Some constitutions (such as the constitution of the United Kingdom) are uncodified, but written in numerous fundamental Acts of a legislature, court cases or treaties.
Constitutions concern different levels of organizations, from sovereign countries to companies and unincorporated associations.
Some of the better-known ancient law codes include the code of Lipit-Ishtar of Isin, the code of Hammurabi of Babylonia, the Hittite code, the Assyrian code and Mosaic law.
In 621 BC, a scribe named Draco codified the cruel oral laws of the city-state of Athens; this code prescribed the death penalty for many offences (nowadays very severe rules are often called "Draconian").
The Romans first codified their constitution in 450 BC as the Twelve Tables.
They operated under a series of laws that were added from time to time, but Roman law was not reorganised into a single code until the Codex Theodosianus (AD 438); later, in the Eastern Empire, the Codex repetitæ prælectionis (534) was highly influential throughout Europe.
Perhaps the earliest prototype for a law of government, this document itself has not yet been discovered; however it is known that it allowed some rights to his citizens.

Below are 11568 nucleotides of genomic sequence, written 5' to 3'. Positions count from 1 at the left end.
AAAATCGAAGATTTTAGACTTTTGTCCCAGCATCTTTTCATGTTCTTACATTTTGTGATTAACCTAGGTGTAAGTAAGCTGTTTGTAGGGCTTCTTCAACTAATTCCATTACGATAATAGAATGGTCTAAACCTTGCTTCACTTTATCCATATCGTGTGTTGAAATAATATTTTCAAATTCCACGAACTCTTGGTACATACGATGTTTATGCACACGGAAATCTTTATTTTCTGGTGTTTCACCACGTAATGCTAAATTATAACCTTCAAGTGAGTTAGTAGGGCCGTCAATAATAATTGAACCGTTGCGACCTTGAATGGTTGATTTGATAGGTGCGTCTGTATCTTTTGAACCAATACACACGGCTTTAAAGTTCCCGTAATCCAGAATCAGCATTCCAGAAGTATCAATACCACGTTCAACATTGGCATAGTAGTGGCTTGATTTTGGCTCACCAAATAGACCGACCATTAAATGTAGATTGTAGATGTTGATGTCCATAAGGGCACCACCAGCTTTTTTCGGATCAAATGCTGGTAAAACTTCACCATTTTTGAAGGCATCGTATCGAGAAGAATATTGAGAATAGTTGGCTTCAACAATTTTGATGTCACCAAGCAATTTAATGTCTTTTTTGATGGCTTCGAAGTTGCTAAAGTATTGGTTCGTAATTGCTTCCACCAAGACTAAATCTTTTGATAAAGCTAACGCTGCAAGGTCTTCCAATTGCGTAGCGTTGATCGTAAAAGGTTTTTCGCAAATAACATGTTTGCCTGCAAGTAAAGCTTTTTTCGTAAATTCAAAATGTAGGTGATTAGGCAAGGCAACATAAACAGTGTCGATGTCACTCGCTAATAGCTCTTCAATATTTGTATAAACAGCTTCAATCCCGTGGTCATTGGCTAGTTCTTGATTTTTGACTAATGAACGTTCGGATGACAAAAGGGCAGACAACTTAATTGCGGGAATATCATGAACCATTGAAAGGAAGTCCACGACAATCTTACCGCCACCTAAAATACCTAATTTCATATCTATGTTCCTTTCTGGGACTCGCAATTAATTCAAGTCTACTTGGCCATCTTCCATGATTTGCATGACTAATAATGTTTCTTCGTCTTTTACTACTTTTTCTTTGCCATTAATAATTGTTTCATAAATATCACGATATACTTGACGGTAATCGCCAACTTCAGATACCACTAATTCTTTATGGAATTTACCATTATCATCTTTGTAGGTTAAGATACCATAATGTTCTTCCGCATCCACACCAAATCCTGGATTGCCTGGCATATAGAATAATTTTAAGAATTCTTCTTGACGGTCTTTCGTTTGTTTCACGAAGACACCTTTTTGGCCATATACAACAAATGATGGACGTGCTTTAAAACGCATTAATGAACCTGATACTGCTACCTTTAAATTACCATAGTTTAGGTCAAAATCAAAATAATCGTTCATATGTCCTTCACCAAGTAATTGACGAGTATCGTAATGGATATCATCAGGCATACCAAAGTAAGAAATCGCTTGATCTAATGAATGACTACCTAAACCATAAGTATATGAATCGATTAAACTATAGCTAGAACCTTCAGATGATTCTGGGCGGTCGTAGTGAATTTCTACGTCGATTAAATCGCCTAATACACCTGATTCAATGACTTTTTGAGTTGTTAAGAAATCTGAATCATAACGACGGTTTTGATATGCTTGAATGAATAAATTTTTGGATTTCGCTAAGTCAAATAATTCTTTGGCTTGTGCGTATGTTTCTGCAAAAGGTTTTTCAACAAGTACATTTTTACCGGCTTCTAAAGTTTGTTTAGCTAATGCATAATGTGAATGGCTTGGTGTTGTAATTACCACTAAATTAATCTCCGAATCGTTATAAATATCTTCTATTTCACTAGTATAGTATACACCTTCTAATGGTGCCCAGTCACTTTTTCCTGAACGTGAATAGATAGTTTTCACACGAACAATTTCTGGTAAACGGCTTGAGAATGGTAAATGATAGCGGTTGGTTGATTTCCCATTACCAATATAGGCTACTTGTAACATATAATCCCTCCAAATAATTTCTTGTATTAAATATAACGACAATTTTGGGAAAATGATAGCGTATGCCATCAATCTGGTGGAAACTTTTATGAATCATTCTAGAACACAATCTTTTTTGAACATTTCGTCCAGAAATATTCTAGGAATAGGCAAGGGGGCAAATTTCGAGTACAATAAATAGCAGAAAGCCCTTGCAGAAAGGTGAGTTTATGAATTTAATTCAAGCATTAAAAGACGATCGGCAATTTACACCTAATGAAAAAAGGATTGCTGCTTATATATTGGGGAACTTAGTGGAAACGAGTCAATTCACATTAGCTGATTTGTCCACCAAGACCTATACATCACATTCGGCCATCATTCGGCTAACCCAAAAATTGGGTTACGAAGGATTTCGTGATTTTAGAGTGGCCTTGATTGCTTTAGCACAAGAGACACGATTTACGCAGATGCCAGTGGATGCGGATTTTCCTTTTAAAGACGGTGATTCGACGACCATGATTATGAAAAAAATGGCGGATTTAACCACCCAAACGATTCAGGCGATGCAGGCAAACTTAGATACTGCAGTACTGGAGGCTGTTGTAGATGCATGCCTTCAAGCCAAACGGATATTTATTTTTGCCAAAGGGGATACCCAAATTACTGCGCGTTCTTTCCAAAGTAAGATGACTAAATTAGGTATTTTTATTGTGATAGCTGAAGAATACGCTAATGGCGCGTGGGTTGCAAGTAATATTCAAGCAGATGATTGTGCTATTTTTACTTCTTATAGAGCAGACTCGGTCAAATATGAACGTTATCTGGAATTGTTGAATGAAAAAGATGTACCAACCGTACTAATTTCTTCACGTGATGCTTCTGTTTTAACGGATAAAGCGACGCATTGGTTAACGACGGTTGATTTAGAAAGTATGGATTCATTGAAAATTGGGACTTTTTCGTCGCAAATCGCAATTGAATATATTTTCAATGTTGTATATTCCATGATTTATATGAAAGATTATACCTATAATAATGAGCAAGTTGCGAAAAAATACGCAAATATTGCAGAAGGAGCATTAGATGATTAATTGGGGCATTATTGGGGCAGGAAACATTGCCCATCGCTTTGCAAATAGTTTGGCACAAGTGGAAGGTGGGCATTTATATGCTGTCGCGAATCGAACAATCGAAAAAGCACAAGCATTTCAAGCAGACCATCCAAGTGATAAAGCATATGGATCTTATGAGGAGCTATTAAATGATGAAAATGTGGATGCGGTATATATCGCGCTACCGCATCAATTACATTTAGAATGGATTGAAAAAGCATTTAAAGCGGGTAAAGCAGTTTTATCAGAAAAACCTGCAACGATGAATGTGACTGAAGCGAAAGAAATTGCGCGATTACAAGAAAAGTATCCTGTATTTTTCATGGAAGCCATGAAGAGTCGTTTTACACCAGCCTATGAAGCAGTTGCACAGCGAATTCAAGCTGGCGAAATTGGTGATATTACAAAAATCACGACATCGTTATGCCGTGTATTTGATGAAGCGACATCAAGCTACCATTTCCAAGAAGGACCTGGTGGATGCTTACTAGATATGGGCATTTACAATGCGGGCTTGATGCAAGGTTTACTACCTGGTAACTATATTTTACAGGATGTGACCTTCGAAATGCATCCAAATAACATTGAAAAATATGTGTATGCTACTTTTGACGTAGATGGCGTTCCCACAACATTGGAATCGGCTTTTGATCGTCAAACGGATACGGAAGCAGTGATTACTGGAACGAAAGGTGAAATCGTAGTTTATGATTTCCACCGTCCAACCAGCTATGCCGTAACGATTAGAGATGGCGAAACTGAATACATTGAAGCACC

For example, it is known that it relieved tax for widows and orphans, and protected the poor from the usury of the rich.
According to Scott Gordon, a political organization is constitutional to the extent that it "contain[s] institutionalized mechanisms of power control for the protection of the interests and liberties of the citizenry, including those that may be in the minority".
Activities of officials within an organization or polity that fall within the constitutional or statutory authority of those officials are termed "within power" (or, in Latin, intra vires); if they do not, they are termed "beyond power" (or, in Latin, ultra vires).